Women suffering from breast cancer have a distinctive protein pattern in their hair, a recent Australian study has shown. The results present the possibility of an alternative, less invasive form of breast cancer testing for women.
Strands of hair were cut from 33 study participants, 13 suffering from breast cancer, 20 being healthy individuals. X-rays were taken of the hair, and it showed that the hair from all individuals with diagnosed breast cancer had a distinctive alpha-keratin pattern. Alpha-keratin is the primary protein responsible for the growth of hair.
To further investigate the correlation between the distinct alpha-keratin pattern and the presence of breast cancer, a breast cancer patient who lost her hair following chemotherapy treatment was tested six months following her treatment. At that point a significant amount of hair had grown back, and strands were cut close to the root and x-rayed in three locations: close to the root, in the middle and near the tip. What was observed was that the distinct alpha-keratin pattern observed in the previous 13 breast cancer patients was most prevalent near the tip of the hair (representing a point in time closest to when the patient suffered from breast cancer), and was not present at all near the root (representing the breast cancer being completely in remission). There was a progressive decrease in the distinct alpha-keratin pattern from the tip down to the root.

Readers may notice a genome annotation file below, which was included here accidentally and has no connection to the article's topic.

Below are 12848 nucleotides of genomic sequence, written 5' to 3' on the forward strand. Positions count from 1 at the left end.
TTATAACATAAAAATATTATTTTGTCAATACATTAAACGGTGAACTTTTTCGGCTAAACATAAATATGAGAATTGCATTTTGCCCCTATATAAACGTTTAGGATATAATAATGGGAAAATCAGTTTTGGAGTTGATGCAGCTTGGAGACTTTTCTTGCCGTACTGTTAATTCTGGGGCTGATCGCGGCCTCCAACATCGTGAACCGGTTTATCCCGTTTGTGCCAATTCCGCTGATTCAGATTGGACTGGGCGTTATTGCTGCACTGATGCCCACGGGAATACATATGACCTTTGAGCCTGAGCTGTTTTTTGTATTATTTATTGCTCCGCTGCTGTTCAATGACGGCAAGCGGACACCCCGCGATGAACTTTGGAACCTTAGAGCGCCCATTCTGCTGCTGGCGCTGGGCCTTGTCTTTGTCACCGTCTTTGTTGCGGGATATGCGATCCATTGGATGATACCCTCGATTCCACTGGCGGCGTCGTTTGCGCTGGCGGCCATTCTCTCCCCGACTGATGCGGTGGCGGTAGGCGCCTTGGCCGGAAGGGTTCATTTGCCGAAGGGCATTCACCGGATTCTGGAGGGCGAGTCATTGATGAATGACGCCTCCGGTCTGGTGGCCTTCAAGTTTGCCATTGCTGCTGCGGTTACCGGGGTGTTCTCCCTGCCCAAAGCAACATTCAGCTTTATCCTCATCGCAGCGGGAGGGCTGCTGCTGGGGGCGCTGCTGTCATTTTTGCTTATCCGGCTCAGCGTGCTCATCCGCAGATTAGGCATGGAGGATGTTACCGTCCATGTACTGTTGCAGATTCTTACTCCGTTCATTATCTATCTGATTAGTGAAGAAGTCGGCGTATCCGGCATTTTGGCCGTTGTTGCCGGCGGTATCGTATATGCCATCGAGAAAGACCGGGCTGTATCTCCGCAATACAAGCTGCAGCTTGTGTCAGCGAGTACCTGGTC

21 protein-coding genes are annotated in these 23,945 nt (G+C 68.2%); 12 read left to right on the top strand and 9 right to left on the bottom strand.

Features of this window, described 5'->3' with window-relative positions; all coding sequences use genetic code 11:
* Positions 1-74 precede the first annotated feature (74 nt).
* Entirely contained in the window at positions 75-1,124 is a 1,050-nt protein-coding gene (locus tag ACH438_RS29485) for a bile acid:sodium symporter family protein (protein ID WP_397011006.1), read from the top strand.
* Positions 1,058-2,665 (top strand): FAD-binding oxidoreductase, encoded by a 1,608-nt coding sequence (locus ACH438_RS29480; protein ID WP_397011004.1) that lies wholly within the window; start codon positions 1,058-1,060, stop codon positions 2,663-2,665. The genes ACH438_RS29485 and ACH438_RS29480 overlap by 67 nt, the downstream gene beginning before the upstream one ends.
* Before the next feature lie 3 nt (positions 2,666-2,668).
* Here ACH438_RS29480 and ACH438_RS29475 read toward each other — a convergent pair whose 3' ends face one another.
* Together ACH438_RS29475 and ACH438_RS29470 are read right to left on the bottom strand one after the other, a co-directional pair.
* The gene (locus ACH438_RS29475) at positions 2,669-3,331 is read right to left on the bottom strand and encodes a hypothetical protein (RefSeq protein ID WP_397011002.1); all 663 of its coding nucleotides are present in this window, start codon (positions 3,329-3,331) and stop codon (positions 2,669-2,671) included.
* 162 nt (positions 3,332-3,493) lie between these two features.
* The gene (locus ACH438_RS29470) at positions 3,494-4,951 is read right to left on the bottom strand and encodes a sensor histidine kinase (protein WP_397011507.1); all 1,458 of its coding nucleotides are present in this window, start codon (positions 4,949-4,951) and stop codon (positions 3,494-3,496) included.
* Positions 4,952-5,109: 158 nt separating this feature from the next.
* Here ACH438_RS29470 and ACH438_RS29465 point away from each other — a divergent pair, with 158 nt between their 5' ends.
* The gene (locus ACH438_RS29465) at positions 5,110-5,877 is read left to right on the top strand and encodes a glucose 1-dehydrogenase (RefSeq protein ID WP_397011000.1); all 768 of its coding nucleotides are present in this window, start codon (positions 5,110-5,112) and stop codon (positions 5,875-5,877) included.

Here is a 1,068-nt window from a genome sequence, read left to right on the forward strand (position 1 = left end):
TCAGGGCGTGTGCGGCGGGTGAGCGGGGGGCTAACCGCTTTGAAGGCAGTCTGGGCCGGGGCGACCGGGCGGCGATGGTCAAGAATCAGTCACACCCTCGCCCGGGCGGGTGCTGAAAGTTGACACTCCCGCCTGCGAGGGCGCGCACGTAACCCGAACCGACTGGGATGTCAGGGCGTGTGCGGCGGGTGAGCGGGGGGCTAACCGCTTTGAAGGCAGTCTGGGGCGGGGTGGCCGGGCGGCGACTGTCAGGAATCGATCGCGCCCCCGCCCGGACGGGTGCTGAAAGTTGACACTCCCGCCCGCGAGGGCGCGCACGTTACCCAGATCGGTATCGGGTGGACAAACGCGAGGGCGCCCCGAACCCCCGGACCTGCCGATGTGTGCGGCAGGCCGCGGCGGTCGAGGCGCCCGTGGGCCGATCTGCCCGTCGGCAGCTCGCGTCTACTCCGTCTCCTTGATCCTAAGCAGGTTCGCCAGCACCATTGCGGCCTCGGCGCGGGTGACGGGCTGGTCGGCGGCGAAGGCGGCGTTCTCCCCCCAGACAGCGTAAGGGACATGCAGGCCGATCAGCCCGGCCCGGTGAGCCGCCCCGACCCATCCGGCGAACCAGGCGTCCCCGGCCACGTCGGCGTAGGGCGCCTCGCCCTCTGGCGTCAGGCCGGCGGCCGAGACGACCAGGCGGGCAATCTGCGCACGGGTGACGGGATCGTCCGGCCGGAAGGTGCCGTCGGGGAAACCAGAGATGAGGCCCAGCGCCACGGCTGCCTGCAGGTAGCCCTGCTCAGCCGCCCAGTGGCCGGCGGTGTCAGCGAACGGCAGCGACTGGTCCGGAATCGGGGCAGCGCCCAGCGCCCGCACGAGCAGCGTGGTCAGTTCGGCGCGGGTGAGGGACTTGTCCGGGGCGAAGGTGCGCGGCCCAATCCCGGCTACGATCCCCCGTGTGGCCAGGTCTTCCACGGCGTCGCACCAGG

The results of the study were fairly conclusive, but further extensive testing is needed to confirm the reliability of the connection. If the direct correlation between this distinct alpha-keratin pattern and the presence of breast cancer is confirmed, the potential is there for a hair test to be an alternative to biopsy for testing for breast cancer, or for it to be a supplemental test. In either case, it would be a valuable and relatively cost-effective tool.
Source: Defeat Diabetes Foundation: Corino, Gary. French, Peter. International Journal of Cancer. “Diagnosis of breast cancer by X-ray diffraction of hair.” February 2008.